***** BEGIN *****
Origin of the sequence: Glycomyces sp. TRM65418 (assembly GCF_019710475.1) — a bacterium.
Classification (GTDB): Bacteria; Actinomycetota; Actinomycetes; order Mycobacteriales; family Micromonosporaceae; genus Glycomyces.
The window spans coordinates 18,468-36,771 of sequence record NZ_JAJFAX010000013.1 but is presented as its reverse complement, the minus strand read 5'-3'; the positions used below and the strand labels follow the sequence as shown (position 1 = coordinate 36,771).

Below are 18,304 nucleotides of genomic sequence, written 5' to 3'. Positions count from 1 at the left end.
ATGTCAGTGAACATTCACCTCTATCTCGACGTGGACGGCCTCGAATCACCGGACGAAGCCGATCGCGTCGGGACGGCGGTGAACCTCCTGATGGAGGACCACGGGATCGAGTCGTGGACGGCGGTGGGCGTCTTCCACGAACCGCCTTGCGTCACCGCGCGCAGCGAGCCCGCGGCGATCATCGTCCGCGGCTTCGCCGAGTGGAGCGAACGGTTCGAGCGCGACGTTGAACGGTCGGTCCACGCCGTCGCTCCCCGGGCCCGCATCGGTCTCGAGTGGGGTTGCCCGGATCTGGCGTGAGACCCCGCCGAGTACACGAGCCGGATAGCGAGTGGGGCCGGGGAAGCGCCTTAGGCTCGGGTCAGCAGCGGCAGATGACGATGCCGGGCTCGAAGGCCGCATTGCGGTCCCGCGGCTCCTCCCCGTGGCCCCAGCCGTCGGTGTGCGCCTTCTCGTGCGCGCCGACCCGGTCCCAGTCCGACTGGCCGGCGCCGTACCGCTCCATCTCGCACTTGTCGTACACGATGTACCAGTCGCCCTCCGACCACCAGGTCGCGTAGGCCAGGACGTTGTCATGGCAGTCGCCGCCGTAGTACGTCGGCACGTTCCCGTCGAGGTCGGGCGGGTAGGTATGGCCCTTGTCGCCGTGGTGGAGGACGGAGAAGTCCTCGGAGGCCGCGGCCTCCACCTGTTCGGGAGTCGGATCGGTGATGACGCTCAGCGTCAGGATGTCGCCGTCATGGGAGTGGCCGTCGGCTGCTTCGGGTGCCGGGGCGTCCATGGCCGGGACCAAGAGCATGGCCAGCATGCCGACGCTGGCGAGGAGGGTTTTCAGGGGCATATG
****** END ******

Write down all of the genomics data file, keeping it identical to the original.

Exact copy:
Origin of the sequence: Glycomyces sp. TRM65418 (assembly GCF_019710475.1) — a bacterium.
Classification (GTDB): Bacteria; Actinomycetota; Actinomycetes; order Mycobacteriales; family Micromonosporaceae; genus Glycomyces.
The window spans coordinates 18,468-36,771 of sequence record NZ_JAJFAX010000013.1 but is presented as its reverse complement, the minus strand read 5'-3'; the positions used below and the strand labels follow the sequence as shown (position 1 = coordinate 36,771).

Below are 18,304 nucleotides of genomic sequence, written 5' to 3'. Positions count from 1 at the left end.
ATGTCAGTGAACATTCACCTCTATCTCGACGTGGACGGCCTCGAATCACCGGACGAAGCCGATCGCGTCGGGACGGCGGTGAACCTCCTGATGGAGGACCACGGGATCGAGTCGTGGACGGCGGTGGGCGTCTTCCACGAACCGCCTTGCGTCACCGCGCGCAGCGAGCCCGCGGCGATCATCGTCCGCGGCTTCGCCGAGTGGAGCGAACGGTTCGAGCGCGACGTTGAACGGTCGGTCCACGCCGTCGCTCCCCGGGCCCGCATCGGTCTCGAGTGGGGTTGCCCGGATCTGGCGTGAGACCCCGCCGAGTACACGAGCCGGATAGCGAGTGGGGCCGGGGAAGCGCCTTAGGCTCGGGTCAGCAGCGGCAGATGACGATGCCGGGCTCGAAGGCCGCATTGCGGTCCCGCGGCTCCTCCCCGTGGCCCCAGCCGTCGGTGTGCGCCTTCTCGTGCGCGCCGACCCGGTCCCAGTCCGACTGGCCGGCGCCGTACCGCTCCATCTCGCACTTGTCGTACACGATGTACCAGTCGCCCTCCGACCACCAGGTCGCGTAGGCCAGGACGTTGTCATGGCAGTCGCCGCCGTAGTACGTCGGCACGTTCCCGTCGAGGTCGGGCGGGTAGGTATGGCCCTTGTCGCCGTGGTGGAGGACGGAGAAGTCCTCGGAGGCCGCGGCCTCCACCTGTTCGGGAGTCGGATCGGTGATGACGCTCAGCGTCAGGATGTCGCCGTCATGGGAGTGGCCGTCGGCTGCTTCGGGTGCCGGGGCGTCCATGGCCGGGACCAAGAGCATGGCCAGCATGCCGACGCTGGCGAGGAGGGTTTTCAGGGGCATATG